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Love the Ocean? Here are 5 souvenirs that you should never buy

Love the Ocean? Here are 5 souvenirs that you should never buy

Many who travel abroad will buy some souvenirs back home. Unfortunately, not all have the knowledge that some souvenirs are a threat to nature and local ecosystems. Shells, corals and other souvenirs from the sea are common in many places around the world.

Like the sea or care about nature? Then you should never buy any of these 5 souvenirs below. Read more and learn what things you should look out for when shopping souvenirs abroad.

1. Coral Jewelry

Corals are an important part of the seas and reefs, and without them, the ecosystem will get out of balance. This may mean that some parts of the sea completely die out. Unfortunately, they sell corals in many countries, especially poorer countries. The corals are often collected at sea and then sold at markets and souvenir shops.

Because corals are an important feature for the marine life, you should never buy any coral, regardless of how well one thinks it is. Coral washed up on shore is more okay to take home, but not really because they are still part of the ecosystem.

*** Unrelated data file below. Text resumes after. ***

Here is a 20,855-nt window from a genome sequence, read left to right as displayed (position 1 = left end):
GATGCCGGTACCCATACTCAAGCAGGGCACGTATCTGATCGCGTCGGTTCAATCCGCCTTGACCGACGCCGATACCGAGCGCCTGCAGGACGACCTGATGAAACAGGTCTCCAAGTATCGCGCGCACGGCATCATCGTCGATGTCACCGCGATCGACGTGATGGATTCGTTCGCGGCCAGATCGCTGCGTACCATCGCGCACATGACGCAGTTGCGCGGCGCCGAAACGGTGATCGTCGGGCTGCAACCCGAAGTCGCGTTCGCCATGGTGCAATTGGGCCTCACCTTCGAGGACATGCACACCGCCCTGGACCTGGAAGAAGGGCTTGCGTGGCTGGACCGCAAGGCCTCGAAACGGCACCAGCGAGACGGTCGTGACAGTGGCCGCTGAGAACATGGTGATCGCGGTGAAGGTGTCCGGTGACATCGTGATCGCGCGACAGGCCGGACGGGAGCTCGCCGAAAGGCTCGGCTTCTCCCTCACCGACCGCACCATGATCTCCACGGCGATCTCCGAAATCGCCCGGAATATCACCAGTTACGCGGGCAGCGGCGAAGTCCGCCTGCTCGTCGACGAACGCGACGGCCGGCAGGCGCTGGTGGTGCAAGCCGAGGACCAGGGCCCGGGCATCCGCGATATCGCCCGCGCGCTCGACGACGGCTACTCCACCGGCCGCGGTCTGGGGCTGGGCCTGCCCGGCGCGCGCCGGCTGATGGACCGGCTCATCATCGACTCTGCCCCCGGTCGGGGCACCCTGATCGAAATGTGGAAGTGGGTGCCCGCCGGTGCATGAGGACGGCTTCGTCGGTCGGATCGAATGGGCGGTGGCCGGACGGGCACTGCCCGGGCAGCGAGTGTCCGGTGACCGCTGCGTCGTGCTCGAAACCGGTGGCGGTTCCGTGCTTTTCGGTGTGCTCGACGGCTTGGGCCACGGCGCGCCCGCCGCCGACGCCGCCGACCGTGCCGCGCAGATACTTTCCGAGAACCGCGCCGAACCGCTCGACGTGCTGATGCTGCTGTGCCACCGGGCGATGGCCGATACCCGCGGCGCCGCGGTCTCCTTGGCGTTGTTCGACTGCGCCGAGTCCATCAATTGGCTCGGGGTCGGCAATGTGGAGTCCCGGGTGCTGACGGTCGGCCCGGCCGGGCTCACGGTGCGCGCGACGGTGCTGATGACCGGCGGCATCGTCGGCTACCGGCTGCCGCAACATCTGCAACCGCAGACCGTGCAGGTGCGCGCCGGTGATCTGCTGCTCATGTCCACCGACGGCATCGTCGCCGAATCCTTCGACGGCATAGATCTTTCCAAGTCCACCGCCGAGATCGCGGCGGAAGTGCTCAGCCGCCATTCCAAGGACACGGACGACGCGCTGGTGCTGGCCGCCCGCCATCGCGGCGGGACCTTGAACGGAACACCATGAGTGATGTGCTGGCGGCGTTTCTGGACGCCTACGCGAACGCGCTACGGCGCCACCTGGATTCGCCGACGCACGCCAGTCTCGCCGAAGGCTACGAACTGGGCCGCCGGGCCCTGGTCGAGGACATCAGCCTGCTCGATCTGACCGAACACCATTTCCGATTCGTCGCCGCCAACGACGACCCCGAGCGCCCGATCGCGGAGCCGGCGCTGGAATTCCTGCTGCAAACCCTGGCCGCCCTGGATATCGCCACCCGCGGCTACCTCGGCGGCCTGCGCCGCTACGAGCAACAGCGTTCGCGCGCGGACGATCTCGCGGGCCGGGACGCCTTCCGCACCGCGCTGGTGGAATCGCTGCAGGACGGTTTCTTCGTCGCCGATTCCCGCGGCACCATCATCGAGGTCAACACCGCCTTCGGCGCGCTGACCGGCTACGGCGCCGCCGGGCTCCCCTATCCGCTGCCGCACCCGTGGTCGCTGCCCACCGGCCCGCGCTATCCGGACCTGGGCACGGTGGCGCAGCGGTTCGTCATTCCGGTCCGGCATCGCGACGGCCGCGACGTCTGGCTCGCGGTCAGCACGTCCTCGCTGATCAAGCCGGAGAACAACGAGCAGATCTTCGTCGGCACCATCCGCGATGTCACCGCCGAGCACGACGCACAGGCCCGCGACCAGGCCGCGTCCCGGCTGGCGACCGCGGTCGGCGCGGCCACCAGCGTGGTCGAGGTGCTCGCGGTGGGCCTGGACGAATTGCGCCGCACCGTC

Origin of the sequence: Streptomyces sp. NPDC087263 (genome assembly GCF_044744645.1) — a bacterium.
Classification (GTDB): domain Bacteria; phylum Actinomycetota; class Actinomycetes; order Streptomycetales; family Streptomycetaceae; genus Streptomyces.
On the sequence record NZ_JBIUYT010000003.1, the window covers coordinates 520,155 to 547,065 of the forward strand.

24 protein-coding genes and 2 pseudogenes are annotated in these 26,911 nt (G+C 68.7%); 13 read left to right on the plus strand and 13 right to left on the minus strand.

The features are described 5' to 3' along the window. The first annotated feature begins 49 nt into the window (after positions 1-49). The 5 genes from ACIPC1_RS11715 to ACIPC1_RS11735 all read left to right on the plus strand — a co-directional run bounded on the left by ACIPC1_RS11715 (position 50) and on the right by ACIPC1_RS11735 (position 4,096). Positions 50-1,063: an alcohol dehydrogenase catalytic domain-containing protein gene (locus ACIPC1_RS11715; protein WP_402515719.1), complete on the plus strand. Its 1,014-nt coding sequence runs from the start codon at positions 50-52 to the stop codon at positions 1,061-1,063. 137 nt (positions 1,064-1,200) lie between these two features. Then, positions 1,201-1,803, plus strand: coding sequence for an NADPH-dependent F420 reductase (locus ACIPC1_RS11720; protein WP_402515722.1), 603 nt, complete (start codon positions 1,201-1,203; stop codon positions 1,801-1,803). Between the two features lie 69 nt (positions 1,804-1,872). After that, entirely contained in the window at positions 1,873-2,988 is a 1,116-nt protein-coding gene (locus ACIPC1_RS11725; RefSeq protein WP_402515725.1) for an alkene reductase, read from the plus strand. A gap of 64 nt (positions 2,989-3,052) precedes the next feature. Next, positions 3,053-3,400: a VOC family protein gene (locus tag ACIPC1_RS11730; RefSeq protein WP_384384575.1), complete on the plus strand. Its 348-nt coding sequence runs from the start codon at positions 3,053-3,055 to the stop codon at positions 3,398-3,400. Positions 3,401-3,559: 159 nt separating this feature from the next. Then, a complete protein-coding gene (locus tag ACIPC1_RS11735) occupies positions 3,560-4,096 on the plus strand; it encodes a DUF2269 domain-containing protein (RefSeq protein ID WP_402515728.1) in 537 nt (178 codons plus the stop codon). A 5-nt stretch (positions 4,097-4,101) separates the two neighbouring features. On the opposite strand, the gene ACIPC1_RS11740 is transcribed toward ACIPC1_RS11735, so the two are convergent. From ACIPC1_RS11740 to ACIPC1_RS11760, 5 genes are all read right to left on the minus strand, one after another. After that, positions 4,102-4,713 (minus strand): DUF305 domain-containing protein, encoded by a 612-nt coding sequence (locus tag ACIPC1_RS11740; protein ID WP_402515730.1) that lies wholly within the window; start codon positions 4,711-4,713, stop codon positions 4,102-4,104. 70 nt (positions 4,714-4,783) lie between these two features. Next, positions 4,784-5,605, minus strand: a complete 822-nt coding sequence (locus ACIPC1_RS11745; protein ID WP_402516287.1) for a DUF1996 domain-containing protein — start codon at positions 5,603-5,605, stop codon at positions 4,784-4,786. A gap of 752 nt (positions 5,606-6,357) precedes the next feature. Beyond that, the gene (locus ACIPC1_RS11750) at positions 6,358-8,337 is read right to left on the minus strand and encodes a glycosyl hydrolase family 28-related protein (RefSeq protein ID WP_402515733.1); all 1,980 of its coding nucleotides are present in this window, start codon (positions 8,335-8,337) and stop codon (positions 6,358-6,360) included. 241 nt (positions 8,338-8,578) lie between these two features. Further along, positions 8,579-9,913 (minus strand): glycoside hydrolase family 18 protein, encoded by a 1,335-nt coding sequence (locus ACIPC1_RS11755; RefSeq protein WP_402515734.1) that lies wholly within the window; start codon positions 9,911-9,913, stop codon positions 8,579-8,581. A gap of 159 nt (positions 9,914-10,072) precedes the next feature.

2. Shell from Sea turtles

Many of us love sea turtles and dream about to swim with them. Unfortunately, however, far too many tourists buy souvenirs made from the shell of sea turtles. And if you think the shell only come from sea turtles that died of natural causes, then you’re wrong.

Most of them are killed and gathered from the sea. The shells or jewelry made of a shell is then sold for expensive sums. Sure, sea turtle shells look exclusive and beautiful, but it doesn’t belong anywhere else except on top of the sea turtle.

The illegal trade in shells from sea turtles has contributed to the extent that four of the five species are threatened with extinction. Never buy anything that comes from the sea turtles, regardless of whether the seller claims it’s from a sea turtle that died naturally or not.

3. Spiral Shells